The Air France-KLM group announced this week their plans for a new, low-cost carrier. The new carrier, currently referred to as the Boost project, will launch using 5 Airbus A320s in the last quarter of 2017.
Air France is currently waiting on an agreement to be signed with their pilots, but has been positive towards the project and release more plans recently.
The new project will help by using an airline with a lower cost base to help increase profitability on weak long-haul routes. The project’s real name will be announced in summer 2017 and from then on the airline will prepare for launch in winter 2017.
The airline will launch with five A320s or the larger A321 and serve up to five routes feeding into the group’s Amsterdam and Paris routes. These routes will be to European destinations presumably in countries like Turkey, Italy, Spain, Germany.
In Summer 2018, the long-haul routes will be launched, most likely using Air France’s retired A340s until the A350s arrive. By Summer 2018, new mid-haul aircraft will also arrive in the fleet.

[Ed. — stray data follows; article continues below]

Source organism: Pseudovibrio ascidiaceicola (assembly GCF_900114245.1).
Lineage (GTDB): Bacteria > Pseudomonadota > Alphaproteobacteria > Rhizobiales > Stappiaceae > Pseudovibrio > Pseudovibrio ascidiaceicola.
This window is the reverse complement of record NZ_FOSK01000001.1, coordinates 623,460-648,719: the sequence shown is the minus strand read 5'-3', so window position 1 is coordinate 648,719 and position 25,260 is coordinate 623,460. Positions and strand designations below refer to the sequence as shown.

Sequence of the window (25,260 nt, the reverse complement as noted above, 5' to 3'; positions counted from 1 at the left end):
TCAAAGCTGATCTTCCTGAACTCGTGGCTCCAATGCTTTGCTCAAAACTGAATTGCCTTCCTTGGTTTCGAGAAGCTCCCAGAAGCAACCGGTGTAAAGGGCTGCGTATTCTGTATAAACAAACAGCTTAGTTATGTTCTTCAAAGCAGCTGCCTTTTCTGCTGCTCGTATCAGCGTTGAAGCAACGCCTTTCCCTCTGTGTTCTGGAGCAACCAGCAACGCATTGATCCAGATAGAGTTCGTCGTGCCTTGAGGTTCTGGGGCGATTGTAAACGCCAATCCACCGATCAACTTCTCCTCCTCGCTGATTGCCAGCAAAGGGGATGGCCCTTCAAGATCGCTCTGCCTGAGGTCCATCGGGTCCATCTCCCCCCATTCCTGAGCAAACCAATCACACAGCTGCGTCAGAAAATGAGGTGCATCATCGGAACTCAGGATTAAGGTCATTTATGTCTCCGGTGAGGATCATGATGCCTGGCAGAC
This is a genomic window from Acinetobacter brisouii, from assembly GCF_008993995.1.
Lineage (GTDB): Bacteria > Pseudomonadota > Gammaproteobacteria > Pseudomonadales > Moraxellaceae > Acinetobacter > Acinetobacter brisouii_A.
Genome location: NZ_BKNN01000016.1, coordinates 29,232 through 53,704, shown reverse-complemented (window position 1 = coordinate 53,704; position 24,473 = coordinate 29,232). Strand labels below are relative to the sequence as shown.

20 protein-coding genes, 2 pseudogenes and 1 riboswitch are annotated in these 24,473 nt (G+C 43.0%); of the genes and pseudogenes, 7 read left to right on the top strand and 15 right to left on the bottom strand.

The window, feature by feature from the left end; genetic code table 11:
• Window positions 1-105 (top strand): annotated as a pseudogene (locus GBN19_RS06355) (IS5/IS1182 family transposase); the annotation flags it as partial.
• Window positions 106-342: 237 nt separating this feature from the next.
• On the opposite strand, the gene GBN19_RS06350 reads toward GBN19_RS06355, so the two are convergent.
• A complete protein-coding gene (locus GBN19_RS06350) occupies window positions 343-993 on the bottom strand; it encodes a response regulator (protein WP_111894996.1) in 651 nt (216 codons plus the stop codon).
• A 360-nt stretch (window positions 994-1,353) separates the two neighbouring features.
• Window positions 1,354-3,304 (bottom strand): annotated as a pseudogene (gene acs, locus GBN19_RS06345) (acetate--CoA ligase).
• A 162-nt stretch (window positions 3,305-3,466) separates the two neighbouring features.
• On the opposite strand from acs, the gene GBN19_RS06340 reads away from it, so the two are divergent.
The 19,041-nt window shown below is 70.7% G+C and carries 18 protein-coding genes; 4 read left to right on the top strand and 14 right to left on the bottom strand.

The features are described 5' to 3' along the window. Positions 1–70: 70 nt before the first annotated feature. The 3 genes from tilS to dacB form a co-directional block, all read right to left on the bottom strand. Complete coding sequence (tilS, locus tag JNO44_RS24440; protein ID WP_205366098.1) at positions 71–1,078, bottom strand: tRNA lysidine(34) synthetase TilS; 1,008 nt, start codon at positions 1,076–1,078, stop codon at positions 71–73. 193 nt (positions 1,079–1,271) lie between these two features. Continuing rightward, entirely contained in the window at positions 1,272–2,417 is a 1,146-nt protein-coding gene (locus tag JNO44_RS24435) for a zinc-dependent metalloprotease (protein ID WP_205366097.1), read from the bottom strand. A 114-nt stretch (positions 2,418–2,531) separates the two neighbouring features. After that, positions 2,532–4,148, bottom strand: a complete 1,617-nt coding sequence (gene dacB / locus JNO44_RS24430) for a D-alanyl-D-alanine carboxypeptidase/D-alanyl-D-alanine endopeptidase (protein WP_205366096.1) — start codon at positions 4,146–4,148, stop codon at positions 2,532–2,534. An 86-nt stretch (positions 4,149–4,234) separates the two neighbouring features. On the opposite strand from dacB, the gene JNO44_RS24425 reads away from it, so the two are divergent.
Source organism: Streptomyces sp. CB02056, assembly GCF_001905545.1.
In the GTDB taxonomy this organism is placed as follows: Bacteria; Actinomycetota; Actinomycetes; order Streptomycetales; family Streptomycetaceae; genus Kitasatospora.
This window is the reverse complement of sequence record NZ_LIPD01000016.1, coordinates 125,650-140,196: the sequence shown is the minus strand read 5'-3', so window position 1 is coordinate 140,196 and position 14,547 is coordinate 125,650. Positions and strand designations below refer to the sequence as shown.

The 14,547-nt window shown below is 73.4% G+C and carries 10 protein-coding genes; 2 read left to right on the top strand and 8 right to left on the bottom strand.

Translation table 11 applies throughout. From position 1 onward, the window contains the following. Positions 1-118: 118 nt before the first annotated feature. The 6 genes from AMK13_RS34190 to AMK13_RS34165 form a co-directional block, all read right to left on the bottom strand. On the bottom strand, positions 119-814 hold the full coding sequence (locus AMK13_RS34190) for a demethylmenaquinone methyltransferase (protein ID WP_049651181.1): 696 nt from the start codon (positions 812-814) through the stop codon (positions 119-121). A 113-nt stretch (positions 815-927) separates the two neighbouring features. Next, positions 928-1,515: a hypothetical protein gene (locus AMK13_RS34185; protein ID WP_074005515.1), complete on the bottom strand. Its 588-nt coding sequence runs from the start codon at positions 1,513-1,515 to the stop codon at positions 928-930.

By 2020 the airline will consist of 28 airplanes, all equipped with Wi-Fi. The 10 long-haul and 18 medium-haul aircraft will represent 10% of the group’s flying.
“It will focus on ultra-competitive routes, with a mix of Asian routes in competition with the Gulf carriers and the opening of new routes,” Air France said.
“The Air France Group must react, as 35% of its long-haul routes and 80% of its medium-haul routes are not profitable. 10% of its long-haul network and 20% of its medium-haul network generate €300 million in losses every year,” Air France added.